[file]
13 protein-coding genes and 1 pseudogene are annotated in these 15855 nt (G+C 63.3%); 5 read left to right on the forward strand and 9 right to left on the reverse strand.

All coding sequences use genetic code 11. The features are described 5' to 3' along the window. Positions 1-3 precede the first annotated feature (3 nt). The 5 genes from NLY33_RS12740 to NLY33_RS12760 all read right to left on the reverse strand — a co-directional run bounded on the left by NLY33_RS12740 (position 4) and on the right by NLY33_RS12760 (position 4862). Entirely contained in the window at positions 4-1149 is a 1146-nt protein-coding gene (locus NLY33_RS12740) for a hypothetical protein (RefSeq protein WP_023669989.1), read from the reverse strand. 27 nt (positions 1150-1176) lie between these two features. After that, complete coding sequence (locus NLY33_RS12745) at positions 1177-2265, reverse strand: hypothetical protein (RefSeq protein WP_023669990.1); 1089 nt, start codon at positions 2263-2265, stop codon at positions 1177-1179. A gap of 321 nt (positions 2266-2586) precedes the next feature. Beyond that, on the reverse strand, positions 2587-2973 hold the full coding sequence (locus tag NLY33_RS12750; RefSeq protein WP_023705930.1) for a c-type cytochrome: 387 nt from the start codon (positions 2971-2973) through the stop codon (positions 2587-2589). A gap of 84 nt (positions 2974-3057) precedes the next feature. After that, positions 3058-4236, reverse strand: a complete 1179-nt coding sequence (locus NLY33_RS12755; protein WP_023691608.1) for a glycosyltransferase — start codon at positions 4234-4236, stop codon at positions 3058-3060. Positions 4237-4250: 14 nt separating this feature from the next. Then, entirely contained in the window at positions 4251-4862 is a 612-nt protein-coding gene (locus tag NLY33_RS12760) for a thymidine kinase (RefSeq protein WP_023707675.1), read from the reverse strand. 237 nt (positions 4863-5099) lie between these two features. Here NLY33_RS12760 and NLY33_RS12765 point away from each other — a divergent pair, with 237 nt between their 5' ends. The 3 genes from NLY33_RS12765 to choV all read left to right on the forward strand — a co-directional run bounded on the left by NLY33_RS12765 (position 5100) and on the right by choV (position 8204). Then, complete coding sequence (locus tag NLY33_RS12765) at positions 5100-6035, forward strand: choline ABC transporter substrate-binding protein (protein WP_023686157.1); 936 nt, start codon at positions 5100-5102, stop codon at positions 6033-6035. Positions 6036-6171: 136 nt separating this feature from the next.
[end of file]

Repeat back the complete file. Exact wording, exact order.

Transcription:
13 protein-coding genes and 1 pseudogene are annotated in these 15855 nt (G+C 63.3%); 5 read left to right on the forward strand and 9 right to left on the reverse strand.

All coding sequences use genetic code 11. The features are described 5' to 3' along the window. Positions 1-3 precede the first annotated feature (3 nt). The 5 genes from NLY33_RS12740 to NLY33_RS12760 all read right to left on the reverse strand — a co-directional run bounded on the left by NLY33_RS12740 (position 4) and on the right by NLY33_RS12760 (position 4862). Entirely contained in the window at positions 4-1149 is a 1146-nt protein-coding gene (locus NLY33_RS12740) for a hypothetical protein (RefSeq protein WP_023669989.1), read from the reverse strand. 27 nt (positions 1150-1176) lie between these two features. After that, complete coding sequence (locus NLY33_RS12745) at positions 1177-2265, reverse strand: hypothetical protein (RefSeq protein WP_023669990.1); 1089 nt, start codon at positions 2263-2265, stop codon at positions 1177-1179. A gap of 321 nt (positions 2266-2586) precedes the next feature. Beyond that, on the reverse strand, positions 2587-2973 hold the full coding sequence (locus tag NLY33_RS12750; RefSeq protein WP_023705930.1) for a c-type cytochrome: 387 nt from the start codon (positions 2971-2973) through the stop codon (positions 2587-2589). A gap of 84 nt (positions 2974-3057) precedes the next feature. After that, positions 3058-4236, reverse strand: a complete 1179-nt coding sequence (locus NLY33_RS12755; protein WP_023691608.1) for a glycosyltransferase — start codon at positions 4234-4236, stop codon at positions 3058-3060. Positions 4237-4250: 14 nt separating this feature from the next. Then, entirely contained in the window at positions 4251-4862 is a 612-nt protein-coding gene (locus tag NLY33_RS12760) for a thymidine kinase (RefSeq protein WP_023707675.1), read from the reverse strand. 237 nt (positions 4863-5099) lie between these two features. Here NLY33_RS12760 and NLY33_RS12765 point away from each other — a divergent pair, with 237 nt between their 5' ends. The 3 genes from NLY33_RS12765 to choV all read left to right on the forward strand — a co-directional run bounded on the left by NLY33_RS12765 (position 5100) and on the right by choV (position 8204). Then, complete coding sequence (locus tag NLY33_RS12765) at positions 5100-6035, forward strand: choline ABC transporter substrate-binding protein (protein WP_023686157.1); 936 nt, start codon at positions 5100-5102, stop codon at positions 6033-6035. Positions 6036-6171: 136 nt separating this feature from the next.